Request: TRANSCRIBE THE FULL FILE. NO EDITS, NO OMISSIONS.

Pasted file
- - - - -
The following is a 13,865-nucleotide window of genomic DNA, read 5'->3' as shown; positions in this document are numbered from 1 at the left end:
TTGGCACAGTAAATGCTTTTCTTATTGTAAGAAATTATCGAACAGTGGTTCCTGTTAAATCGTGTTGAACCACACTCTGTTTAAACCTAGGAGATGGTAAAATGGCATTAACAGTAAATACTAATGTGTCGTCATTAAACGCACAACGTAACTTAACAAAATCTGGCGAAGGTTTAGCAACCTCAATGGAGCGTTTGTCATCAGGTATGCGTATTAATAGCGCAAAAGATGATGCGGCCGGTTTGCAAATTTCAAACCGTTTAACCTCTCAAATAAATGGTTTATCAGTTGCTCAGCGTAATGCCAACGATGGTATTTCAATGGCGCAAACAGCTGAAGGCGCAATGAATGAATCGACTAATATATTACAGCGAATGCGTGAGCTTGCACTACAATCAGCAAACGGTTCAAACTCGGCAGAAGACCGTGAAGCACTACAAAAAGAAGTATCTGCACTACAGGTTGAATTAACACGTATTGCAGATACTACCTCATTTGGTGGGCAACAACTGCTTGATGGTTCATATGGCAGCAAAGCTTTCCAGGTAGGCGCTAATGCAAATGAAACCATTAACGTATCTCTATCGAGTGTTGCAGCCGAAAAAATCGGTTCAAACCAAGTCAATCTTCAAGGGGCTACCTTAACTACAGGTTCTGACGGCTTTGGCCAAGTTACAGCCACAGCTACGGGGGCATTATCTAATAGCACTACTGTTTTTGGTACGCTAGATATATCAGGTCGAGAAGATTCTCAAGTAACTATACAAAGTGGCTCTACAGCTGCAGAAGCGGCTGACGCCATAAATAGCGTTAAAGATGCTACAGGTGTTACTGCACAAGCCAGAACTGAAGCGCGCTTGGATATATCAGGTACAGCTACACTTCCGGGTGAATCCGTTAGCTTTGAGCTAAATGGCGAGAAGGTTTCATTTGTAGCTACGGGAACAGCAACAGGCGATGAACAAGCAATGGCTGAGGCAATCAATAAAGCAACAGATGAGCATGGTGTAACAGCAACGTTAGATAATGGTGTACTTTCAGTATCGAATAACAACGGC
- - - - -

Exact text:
The following is a 13,865-nucleotide window of genomic DNA, read 5'->3' as shown; positions in this document are numbered from 1 at the left end:
TTGGCACAGTAAATGCTTTTCTTATTGTAAGAAATTATCGAACAGTGGTTCCTGTTAAATCGTGTTGAACCACACTCTGTTTAAACCTAGGAGATGGTAAAATGGCATTAACAGTAAATACTAATGTGTCGTCATTAAACGCACAACGTAACTTAACAAAATCTGGCGAAGGTTTAGCAACCTCAATGGAGCGTTTGTCATCAGGTATGCGTATTAATAGCGCAAAAGATGATGCGGCCGGTTTGCAAATTTCAAACCGTTTAACCTCTCAAATAAATGGTTTATCAGTTGCTCAGCGTAATGCCAACGATGGTATTTCAATGGCGCAAACAGCTGAAGGCGCAATGAATGAATCGACTAATATATTACAGCGAATGCGTGAGCTTGCACTACAATCAGCAAACGGTTCAAACTCGGCAGAAGACCGTGAAGCACTACAAAAAGAAGTATCTGCACTACAGGTTGAATTAACACGTATTGCAGATACTACCTCATTTGGTGGGCAACAACTGCTTGATGGTTCATATGGCAGCAAAGCTTTCCAGGTAGGCGCTAATGCAAATGAAACCATTAACGTATCTCTATCGAGTGTTGCAGCCGAAAAAATCGGTTCAAACCAAGTCAATCTTCAAGGGGCTACCTTAACTACAGGTTCTGACGGCTTTGGCCAAGTTACAGCCACAGCTACGGGGGCATTATCTAATAGCACTACTGTTTTTGGTACGCTAGATATATCAGGTCGAGAAGATTCTCAAGTAACTATACAAAGTGGCTCTACAGCTGCAGAAGCGGCTGACGCCATAAATAGCGTTAAAGATGCTACAGGTGTTACTGCACAAGCCAGAACTGAAGCGCGCTTGGATATATCAGGTACAGCTACACTTCCGGGTGAATCCGTTAGCTTTGAGCTAAATGGCGAGAAGGTTTCATTTGTAGCTACGGGAACAGCAACAGGCGATGAACAAGCAATGGCTGAGGCAATCAATAAAGCAACAGATGAGCATGGTGTAACAGCAACGTTAGATAATGGTGTACTTTCAGTATCGAATAACAACGGC